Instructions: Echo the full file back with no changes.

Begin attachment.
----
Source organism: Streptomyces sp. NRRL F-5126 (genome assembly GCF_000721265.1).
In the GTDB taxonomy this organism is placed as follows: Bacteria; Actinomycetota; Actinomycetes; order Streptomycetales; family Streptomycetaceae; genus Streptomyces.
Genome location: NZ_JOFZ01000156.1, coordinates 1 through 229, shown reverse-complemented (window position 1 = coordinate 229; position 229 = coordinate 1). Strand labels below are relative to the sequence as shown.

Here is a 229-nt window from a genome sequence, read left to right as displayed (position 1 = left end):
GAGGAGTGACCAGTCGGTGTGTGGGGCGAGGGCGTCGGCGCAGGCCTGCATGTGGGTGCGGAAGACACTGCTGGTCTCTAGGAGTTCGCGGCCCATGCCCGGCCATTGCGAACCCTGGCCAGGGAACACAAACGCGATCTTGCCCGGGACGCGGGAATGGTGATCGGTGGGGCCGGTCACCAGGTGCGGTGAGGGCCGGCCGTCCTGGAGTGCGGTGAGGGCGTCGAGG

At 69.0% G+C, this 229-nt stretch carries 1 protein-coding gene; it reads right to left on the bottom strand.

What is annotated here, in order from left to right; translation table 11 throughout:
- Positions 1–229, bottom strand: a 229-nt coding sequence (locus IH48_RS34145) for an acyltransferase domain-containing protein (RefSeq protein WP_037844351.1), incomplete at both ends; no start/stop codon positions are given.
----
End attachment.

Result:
Source organism: Streptomyces sp. NRRL F-5126 (genome assembly GCF_000721265.1).
In the GTDB taxonomy this organism is placed as follows: Bacteria; Actinomycetota; Actinomycetes; order Streptomycetales; family Streptomycetaceae; genus Streptomyces.
Genome location: NZ_JOFZ01000156.1, coordinates 1 through 229, shown reverse-complemented (window position 1 = coordinate 229; position 229 = coordinate 1). Strand labels below are relative to the sequence as shown.

Here is a 229-nt window from a genome sequence, read left to right as displayed (position 1 = left end):
GAGGAGTGACCAGTCGGTGTGTGGGGCGAGGGCGTCGGCGCAGGCCTGCATGTGGGTGCGGAAGACACTGCTGGTCTCTAGGAGTTCGCGGCCCATGCCCGGCCATTGCGAACCCTGGCCAGGGAACACAAACGCGATCTTGCCCGGGACGCGGGAATGGTGATCGGTGGGGCCGGTCACCAGGTGCGGTGAGGGCCGGCCGTCCTGGAGTGCGGTGAGGGCGTCGAGG

At 69.0% G+C, this 229-nt stretch carries 1 protein-coding gene; it reads right to left on the bottom strand.

What is annotated here, in order from left to right; translation table 11 throughout:
- Positions 1–229, bottom strand: a 229-nt coding sequence (locus IH48_RS34145) for an acyltransferase domain-containing protein (RefSeq protein WP_037844351.1), incomplete at both ends; no start/stop codon positions are given.